Electricity plays a very important role in our daily lives. Though electricity is very useful to us, it can also be very dangerous in careless uses. Any type of faults in electrical appliances or circuits can cause fires and electric shocks. Due to the passage of electricity through the body there is a risk of death of people.
Uses of electricity can be dangerous due to three reasons described below.
- Damaged insulation
- Overheating of the cables
- Damped conditions
Damaged insulation: The electrical appliances work when these are connected to the voltage source by two conducting wires to complete the circuit. These two wires are called live and neutral wire. These conducting wires are usually insulated with rubber. Then they are wound together to form a cable and enclosed by PVC or rubber.
These insulating materials become worn with time and use. For example- the electrical cables of the electric iron which we use in home get bent and twisted because of the way they are used. This might cause electrical insulation to crack and break. As a result, the conducting wires inside is exposed. If by any means a person conies into contact with the exposed live wire, it may cause a severe electric shock to the user. If the live and neural wires come into mutual contact due to the damaged insulation, a short circuit will happen and may cause a fire.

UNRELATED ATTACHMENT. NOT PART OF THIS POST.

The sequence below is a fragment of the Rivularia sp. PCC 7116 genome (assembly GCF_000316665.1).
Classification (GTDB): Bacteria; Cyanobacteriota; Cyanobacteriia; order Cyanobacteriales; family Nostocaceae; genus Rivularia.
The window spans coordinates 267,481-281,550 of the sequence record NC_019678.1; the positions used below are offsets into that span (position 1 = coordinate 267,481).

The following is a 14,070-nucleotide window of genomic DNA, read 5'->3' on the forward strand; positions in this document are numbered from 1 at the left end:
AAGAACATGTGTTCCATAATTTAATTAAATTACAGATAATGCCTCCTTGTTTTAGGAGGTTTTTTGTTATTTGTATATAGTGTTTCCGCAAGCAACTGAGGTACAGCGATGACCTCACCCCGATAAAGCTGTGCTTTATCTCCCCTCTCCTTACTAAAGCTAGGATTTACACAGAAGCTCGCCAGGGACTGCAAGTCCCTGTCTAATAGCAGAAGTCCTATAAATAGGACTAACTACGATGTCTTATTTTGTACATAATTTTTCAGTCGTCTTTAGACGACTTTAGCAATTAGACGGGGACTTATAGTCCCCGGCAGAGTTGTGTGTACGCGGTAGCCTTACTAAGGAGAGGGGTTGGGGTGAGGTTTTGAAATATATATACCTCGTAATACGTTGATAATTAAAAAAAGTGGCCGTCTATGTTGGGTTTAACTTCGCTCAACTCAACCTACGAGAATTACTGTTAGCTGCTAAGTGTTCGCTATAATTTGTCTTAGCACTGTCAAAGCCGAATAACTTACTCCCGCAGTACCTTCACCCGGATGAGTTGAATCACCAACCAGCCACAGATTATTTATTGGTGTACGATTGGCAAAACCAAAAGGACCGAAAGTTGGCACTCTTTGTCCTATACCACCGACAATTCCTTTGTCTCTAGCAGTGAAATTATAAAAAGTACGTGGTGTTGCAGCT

Overheating of the cables: Overheating of cables occur when unusually large current flows through the electric cables or conducting wires. For example- an unusual large current flows, when an electric fan motor overheats and melts, as a result the live and neutral wire is fused together. Besides this, we make connection of too many electrical devices in a wall socket by using a multi-plug. Due to this, the conducting wire connected to the socket draws more current from the main line than the current which the conducting wire can draw safely. As a result, the cable wire is overheated, insulation is melted and causes fire.
Damped conditions: Many electrical accidents may occur in damped conditions. We know, electricity can pass through water. The parts of an electric appliance which are not insulated must be kept dry. Otherwise, there is a risk of short circuits and electric shocks. As an example, leaving a hair dryer on a wet sink is very dangerous. The person using the sink could be electrocuted if the wires were exposed or the insulation had damaged. Besides this, switching on or off of an electric switch by wet hand is risky.